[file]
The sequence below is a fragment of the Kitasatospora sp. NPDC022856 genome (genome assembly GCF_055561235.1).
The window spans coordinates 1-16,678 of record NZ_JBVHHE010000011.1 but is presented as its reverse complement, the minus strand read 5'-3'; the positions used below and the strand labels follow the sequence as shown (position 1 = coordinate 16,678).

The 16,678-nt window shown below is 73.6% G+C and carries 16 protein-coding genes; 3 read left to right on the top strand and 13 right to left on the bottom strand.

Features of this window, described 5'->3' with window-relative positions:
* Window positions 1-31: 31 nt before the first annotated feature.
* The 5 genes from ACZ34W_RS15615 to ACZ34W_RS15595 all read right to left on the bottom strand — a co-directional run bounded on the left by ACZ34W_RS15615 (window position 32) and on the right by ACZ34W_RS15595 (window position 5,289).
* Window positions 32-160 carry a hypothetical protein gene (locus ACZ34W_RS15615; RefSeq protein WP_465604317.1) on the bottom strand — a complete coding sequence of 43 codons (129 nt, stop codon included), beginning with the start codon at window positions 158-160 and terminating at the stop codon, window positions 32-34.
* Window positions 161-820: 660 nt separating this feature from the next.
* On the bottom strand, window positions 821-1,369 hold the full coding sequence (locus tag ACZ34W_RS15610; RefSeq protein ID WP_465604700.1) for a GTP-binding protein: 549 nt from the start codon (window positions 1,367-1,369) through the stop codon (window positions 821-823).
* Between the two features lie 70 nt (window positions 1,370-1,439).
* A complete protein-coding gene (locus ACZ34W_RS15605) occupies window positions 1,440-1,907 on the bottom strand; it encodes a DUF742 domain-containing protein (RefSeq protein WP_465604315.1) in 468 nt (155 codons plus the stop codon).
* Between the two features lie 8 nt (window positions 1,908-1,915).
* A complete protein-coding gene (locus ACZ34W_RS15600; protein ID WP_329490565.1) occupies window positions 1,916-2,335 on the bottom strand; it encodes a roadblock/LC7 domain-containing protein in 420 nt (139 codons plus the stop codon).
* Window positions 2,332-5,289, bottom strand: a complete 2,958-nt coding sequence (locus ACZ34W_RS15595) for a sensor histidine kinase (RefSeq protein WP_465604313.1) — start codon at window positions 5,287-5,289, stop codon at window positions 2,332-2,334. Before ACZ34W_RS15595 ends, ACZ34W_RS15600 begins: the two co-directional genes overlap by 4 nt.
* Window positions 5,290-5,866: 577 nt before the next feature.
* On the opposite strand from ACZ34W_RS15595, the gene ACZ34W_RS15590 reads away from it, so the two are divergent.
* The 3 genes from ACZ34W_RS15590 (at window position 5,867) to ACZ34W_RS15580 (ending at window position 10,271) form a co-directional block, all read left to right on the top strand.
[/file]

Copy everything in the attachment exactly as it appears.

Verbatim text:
The sequence below is a fragment of the Kitasatospora sp. NPDC022856 genome (genome assembly GCF_055561235.1).
The window spans coordinates 1-16,678 of record NZ_JBVHHE010000011.1 but is presented as its reverse complement, the minus strand read 5'-3'; the positions used below and the strand labels follow the sequence as shown (position 1 = coordinate 16,678).

The 16,678-nt window shown below is 73.6% G+C and carries 16 protein-coding genes; 3 read left to right on the top strand and 13 right to left on the bottom strand.

Features of this window, described 5'->3' with window-relative positions:
* Window positions 1-31: 31 nt before the first annotated feature.
* The 5 genes from ACZ34W_RS15615 to ACZ34W_RS15595 all read right to left on the bottom strand — a co-directional run bounded on the left by ACZ34W_RS15615 (window position 32) and on the right by ACZ34W_RS15595 (window position 5,289).
* Window positions 32-160 carry a hypothetical protein gene (locus ACZ34W_RS15615; RefSeq protein WP_465604317.1) on the bottom strand — a complete coding sequence of 43 codons (129 nt, stop codon included), beginning with the start codon at window positions 158-160 and terminating at the stop codon, window positions 32-34.
* Window positions 161-820: 660 nt separating this feature from the next.
* On the bottom strand, window positions 821-1,369 hold the full coding sequence (locus tag ACZ34W_RS15610; RefSeq protein ID WP_465604700.1) for a GTP-binding protein: 549 nt from the start codon (window positions 1,367-1,369) through the stop codon (window positions 821-823).
* Between the two features lie 70 nt (window positions 1,370-1,439).
* A complete protein-coding gene (locus ACZ34W_RS15605) occupies window positions 1,440-1,907 on the bottom strand; it encodes a DUF742 domain-containing protein (RefSeq protein WP_465604315.1) in 468 nt (155 codons plus the stop codon).
* Between the two features lie 8 nt (window positions 1,908-1,915).
* A complete protein-coding gene (locus ACZ34W_RS15600; protein ID WP_329490565.1) occupies window positions 1,916-2,335 on the bottom strand; it encodes a roadblock/LC7 domain-containing protein in 420 nt (139 codons plus the stop codon).
* Window positions 2,332-5,289, bottom strand: a complete 2,958-nt coding sequence (locus ACZ34W_RS15595) for a sensor histidine kinase (RefSeq protein WP_465604313.1) — start codon at window positions 5,287-5,289, stop codon at window positions 2,332-2,334. Before ACZ34W_RS15595 ends, ACZ34W_RS15600 begins: the two co-directional genes overlap by 4 nt.
* Window positions 5,290-5,866: 577 nt before the next feature.
* On the opposite strand from ACZ34W_RS15595, the gene ACZ34W_RS15590 reads away from it, so the two are divergent.
* The 3 genes from ACZ34W_RS15590 (at window position 5,867) to ACZ34W_RS15580 (ending at window position 10,271) form a co-directional block, all read left to right on the top strand.